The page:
6. Travel Light
Whether backpacking or hiking, for at least some of your trip, you’re going to be carrying all your own gear, including some food. It therefore pays to travel with as little gear as possible in order to be comfortable. You should always make sure you have adequate gear for the conditions you might encounter, particularly if you’re heading into remote or mountainous areas, but don’t overdo it. There’s no need to go out and buy lots of hiking gear for instance. Depending on where you’re going and the time of year, a waterproof, maybe a warm top, and some base layers and underwear may be all you need. Depending on your plans you may also need a stove, sleeping bag and mat, and a tent too. By taking layers of clothes that you can put on or take off as required, you’ll save on having to buy lots of different items, saving money and weight to carry. The flip side of a cold wet day is that you have less to carry as you’ll be wearing more! Whatever you do, only pack for a few days, a week at most. You can always wash stuff! In fact if you’re going to be away for more than a few days you should plan to.
7. Short Trips
If you’re just starting out on hiking and backpacking, then begin with short trips, maybe just a weekend at first or even a day trip. This will help you get used to what to expect, what gear to take, and whether you’re actually going to enjoy it. You’re not going to travel far for such a short trip and your accommodation costs are going to be minimal or non-existent so it’s going to be a really cheap start!
8. Find a Travel Buddy
Perhaps you’re in a relationship and your partner wants to go with you? Maybe you have a friend with similar interests who will go with you? If you were planning to set out alone, maybe you should reconsider. There are many advantages to travelling with someone. You have someone for company, to, share ideas, share the load (one tent will be enough for two or even more,) help with the cooking, look out for wild animals, or just look after your stuff whilst you use the bathroom, and so forth. Whilst it may not be quite true that two can live as cheaply as one, there are certain economies to be had from travelling with a buddy. At proper campsites for instance, two people sharing one tent will usually cost less than two people with a tent each. If you’re backpacking and don’t fancy a dorm room, a twin room split between two will almost always be cheaper than a single. You may also be able to take advantage of discounts and two for one deals on activities.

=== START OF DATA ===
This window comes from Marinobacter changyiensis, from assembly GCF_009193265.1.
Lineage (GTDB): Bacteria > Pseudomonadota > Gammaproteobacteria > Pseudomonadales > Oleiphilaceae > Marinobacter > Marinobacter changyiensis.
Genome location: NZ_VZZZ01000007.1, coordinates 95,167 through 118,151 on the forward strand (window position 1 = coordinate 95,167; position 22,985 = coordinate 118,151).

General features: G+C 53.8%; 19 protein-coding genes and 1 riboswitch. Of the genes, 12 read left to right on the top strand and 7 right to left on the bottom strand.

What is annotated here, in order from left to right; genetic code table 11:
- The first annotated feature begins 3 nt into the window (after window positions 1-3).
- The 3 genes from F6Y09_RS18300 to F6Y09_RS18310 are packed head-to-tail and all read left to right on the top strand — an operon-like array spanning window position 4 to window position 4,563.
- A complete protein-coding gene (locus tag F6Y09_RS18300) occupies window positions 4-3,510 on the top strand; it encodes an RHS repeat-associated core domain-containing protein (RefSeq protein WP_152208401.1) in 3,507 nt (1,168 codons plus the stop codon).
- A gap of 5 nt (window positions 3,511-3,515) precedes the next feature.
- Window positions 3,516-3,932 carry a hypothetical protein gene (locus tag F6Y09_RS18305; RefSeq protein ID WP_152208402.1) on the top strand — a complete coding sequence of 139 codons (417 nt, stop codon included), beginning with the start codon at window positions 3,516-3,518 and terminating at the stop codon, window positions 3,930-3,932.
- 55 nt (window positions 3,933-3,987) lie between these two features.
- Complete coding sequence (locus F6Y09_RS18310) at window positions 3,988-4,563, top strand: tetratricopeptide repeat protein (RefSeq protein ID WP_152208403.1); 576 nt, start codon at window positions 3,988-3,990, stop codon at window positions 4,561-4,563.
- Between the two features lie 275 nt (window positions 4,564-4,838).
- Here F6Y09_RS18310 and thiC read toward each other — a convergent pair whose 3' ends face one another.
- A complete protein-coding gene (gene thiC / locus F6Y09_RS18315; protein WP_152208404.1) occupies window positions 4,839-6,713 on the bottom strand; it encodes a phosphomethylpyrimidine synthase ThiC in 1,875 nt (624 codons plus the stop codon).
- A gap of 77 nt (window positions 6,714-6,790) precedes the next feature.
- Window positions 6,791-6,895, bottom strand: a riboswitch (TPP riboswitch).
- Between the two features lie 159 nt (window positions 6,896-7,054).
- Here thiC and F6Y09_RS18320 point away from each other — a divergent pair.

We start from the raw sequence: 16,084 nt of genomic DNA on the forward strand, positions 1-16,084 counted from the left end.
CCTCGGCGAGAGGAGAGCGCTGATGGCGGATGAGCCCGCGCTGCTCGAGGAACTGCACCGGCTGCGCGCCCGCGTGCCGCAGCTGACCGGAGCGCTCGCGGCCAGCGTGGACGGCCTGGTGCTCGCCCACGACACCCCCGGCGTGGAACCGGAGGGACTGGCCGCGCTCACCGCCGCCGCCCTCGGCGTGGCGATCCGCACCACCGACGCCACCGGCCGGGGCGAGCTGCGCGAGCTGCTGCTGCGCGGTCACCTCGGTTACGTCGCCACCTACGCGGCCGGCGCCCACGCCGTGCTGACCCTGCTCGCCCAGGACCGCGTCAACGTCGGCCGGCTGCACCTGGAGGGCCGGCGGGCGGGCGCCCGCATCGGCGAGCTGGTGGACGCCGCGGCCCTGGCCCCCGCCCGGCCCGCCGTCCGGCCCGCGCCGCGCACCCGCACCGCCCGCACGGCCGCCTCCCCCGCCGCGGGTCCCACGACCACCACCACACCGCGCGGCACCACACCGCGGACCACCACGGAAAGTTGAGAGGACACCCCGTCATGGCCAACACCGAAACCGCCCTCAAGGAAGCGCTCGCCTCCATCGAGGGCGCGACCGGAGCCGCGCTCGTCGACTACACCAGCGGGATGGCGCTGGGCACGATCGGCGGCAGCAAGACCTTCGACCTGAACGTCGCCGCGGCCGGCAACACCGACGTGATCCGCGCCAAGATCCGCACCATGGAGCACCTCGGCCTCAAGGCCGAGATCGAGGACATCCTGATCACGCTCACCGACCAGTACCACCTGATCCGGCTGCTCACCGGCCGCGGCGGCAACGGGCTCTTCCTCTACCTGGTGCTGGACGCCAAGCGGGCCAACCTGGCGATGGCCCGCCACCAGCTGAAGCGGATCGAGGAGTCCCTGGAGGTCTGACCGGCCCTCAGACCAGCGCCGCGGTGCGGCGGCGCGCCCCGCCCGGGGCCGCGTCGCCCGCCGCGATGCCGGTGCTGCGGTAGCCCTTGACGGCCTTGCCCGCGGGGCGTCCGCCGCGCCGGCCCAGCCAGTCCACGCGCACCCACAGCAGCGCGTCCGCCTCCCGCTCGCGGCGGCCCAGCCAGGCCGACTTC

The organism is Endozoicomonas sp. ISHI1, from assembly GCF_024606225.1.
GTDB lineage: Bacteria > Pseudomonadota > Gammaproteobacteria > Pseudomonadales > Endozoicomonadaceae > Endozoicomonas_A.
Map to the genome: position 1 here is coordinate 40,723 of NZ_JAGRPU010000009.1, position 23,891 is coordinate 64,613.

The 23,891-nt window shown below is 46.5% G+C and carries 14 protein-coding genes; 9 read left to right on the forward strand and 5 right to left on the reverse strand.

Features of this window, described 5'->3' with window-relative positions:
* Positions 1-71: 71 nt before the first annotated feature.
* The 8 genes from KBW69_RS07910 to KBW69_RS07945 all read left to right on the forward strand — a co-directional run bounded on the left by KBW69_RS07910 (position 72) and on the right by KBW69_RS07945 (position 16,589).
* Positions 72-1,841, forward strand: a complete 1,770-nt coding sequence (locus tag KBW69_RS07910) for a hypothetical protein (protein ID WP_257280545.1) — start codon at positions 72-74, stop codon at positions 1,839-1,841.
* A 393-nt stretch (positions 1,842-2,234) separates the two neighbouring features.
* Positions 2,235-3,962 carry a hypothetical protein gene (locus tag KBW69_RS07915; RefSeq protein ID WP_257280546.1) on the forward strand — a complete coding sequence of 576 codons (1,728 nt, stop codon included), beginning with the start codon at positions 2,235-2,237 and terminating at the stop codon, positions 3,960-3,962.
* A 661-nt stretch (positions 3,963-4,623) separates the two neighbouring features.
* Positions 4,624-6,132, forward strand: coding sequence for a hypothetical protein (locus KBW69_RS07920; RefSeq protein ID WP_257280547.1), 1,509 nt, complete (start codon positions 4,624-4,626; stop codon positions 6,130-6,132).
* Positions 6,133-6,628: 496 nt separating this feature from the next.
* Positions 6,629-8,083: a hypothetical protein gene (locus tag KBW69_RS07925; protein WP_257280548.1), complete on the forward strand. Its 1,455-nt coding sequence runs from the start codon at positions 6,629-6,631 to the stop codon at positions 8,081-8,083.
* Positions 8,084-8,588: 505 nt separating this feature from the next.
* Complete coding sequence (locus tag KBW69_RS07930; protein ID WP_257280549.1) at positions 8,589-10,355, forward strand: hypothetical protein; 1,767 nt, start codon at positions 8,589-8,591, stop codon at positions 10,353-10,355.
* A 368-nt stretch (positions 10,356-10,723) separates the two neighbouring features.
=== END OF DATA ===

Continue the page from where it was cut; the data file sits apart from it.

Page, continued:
First up, this is a suggestion, not a recommendation. Now this is not about getting out that old sofa and taking it down to the beach. Couchsurfing is a concept where you can stay with local people for free anywhere in the world. How is that for saving on accommodation costs? This is not everyone’s cup of tea, but it can be an incredibly cheap way to visit towns and cities locally or in fact anywhere in the world. Whilst it is free, you are expected to offer some kind of gift or cook a meal or do something special for the host. You can also give back to the community by becoming a couchsurfing host. What do you get out of it? Well you potentially get to meet lots of other interesting and likeminded people from all over the world and form some great and lasting friendships.
10. Back Country Hiking
This really is one of the cheapest activities you can do. Once you have the necessary equipment, your only cost might be getting there, and if you’re fortunate enough to live on the edge of some great country, then this needn’t be much at all. You may have some small park entry or permit fees, and okay you’ll have food costs, but you’d be eating even if you stayed home right? By not being home you’ll also be saving on your power bills. In fact by taking off into the wilds at the weekend, you may be saving money since you’re not paying for nights out, meals, drinks or entertainment.
Make your own lunches. Okay, so if you’re out hiking in the mountains, you don’t have much choice. However, visiting a local city, you could be tempted by all those new places to eat out. This could end up turning your short cheap trip into something quite different. So if you want to keep the costs to a minimum, consider making your own lunches. A few dollars will go a long way with a hunk of cheese or a few slices of cooked meat, some bread and a piece of fruit.
12. Buy Some Cheap Gear
One thing you will need for your trips, hiking or backpacking will be some great gear. You could go overboard but you don’t really need that much when you’re starting out. A decent backpack and a waterproof jacket may be all you need, but also maybe a small stove, tent, and sleeping bag and mat if you’re going hiking for more than a day two. What you do want is to pay as little as you can. For the best gear at rock bottom prices, there is only one place to go. At Gearchase.com we have just about everything for the outdoors at low low prices. That’s because we search all the top outdoor sites to find the lowest prices for you. We do all the hard work so you don’t have to.